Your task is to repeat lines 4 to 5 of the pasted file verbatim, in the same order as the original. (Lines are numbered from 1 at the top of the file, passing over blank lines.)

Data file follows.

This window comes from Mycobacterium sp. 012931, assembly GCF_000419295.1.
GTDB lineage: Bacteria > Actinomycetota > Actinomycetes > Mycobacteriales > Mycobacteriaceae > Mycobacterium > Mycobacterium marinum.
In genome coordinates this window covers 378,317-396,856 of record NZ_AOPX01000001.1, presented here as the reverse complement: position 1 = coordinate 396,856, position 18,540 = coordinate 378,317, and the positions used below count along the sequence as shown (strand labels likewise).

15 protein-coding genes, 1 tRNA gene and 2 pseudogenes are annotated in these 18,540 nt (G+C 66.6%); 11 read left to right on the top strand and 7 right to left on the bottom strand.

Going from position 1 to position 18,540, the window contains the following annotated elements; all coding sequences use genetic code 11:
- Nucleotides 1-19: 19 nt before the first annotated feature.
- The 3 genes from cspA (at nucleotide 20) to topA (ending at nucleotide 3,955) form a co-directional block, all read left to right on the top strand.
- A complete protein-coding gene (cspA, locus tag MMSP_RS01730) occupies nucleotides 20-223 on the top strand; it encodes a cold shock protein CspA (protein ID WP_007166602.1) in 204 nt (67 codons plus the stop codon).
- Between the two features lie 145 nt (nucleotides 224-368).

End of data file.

15 protein-coding genes, 1 tRNA gene and 2 pseudogenes are annotated in these 18,540 nt (G+C 66.6%); 11 read left to right on the top strand and 7 right to left on the bottom strand.

Going from position 1 to position 18,540, the window contains the following annotated elements; all coding sequences use genetic code 11: